When the Blue Jays signed Russell Martin to a five-year deal worth $82 million on Monday, they gave themselves a chance to win the American League East—but also devoted valuable funds to a position that wasn't necessarily at the top of their list of needs.
The signing is paradoxical for the Blue Jays. In a sense, they need Martin to win the AL East, because of his immeasurably positive impact on the pitching staff, and also because Dioner Navarro, the third-worst pitcher framer among all catchers last season and a .255/.313/.375 career hitter, presents an alternative that likely isn't good enough to get the job done.
But at the same time, by dropping more than $16 million annually on an aging, average-hitting catcher, the Jays have potentially precluded themselves from filling their other pressing needs, like second base, outfield and a suspect pitching rotation. Not to mention, they also lose their first-round draft pick in 2015 by signing Martin.
On several levels, however, the deal makes a lot of sense. Martin returns to his native Ontario, Canada, and the hitter-friendly atmosphere of Rogers Centre (and the AL East overall) means the ex-Pirates catcher could realistically produce similar numbers to the .290/.402/.430 slash line he posted last season. Martin's defense also speaks for itself; he was the 10th-best pitch framer in the majors last season by statcorner.com's metrics and threw out a league-leading 37 would-be base stealers. By that measure, the signing essentially kills two birds with one stone by upgrading the catcher position and the starting rotation.
But for how long?
The tiebreaker here is Martin's age. His offensive performance last season, sustainable or not, surely isn't enough to warrant a contract of such proportions when also taking into account Martin's offensive mediocrity from 2009 to 2013, a five-year span during which he didn't hit over .250 once and combined for just 154 extra-base hits in 2,113 at-bats.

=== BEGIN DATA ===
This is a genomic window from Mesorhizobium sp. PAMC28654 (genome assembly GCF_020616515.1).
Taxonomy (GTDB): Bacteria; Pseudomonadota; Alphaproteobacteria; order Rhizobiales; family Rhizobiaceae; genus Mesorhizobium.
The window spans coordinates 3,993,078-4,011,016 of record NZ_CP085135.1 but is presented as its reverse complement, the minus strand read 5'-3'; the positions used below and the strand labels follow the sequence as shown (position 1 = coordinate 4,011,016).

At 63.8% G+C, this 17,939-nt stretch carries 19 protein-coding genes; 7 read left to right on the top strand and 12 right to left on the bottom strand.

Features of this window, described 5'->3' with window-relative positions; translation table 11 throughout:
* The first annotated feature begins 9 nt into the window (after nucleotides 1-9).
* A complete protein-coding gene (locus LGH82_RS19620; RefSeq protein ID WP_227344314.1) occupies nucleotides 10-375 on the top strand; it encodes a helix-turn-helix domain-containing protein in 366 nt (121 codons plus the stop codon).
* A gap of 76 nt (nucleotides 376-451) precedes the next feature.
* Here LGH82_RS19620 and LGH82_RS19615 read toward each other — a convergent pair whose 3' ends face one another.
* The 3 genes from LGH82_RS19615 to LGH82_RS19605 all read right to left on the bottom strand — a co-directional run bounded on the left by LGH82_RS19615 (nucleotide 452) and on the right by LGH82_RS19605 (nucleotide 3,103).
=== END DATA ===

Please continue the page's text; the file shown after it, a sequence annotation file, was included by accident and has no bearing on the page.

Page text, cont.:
That means the Blue Jays paid a significant part of Martin's contract for his ability behind the dish—something that won't last through the entirety of this five-year deal. Martin, 31, has already started 1,074 games in his nine-year career as a catcher, and as veterans like Victor Martinez (828 starts behind the plate) and Joe Mauer (885 starts) transition to first base at even earlier periods in their careers, it's worth questioning how many more years Martin has left in the tank. He turns 32 on February 15, which is rather old (in catcher years) to be starting a five-year deal that's based in large part around Martin's defensive impact.
From the Blue Jays' perspective, this deal's saving grace would be if Martin leads Toronto to a division championship (or even a wild card berth)—and given the postseason's mercurial nature, perhaps a deep playoff run from there.
Now might be the Blue Jays' window of opportunity. The Yankees are stuck with a massive payroll devoted mostly to aging and very costly veterans. The Red Sox are fresh off a 91-loss season and (for now) have a starting rotation that is in shambles. The Rays just lost their brilliant strategist, Joe Maddon, and don't appear to be a postseason threat next season.
Without devoting five years to Martin, the Blue Jays likely never could have completed the deal. But unless we have truly underestimated Martin's longevity, this is a deal that requires immediate results to pay off. In the end, a two- or three-year contract would have made plenty of sense. In 2018, when Martin's defense will have inevitably declined and the Blue Jays will still owe him millions, the second-guessing might really come out in full force.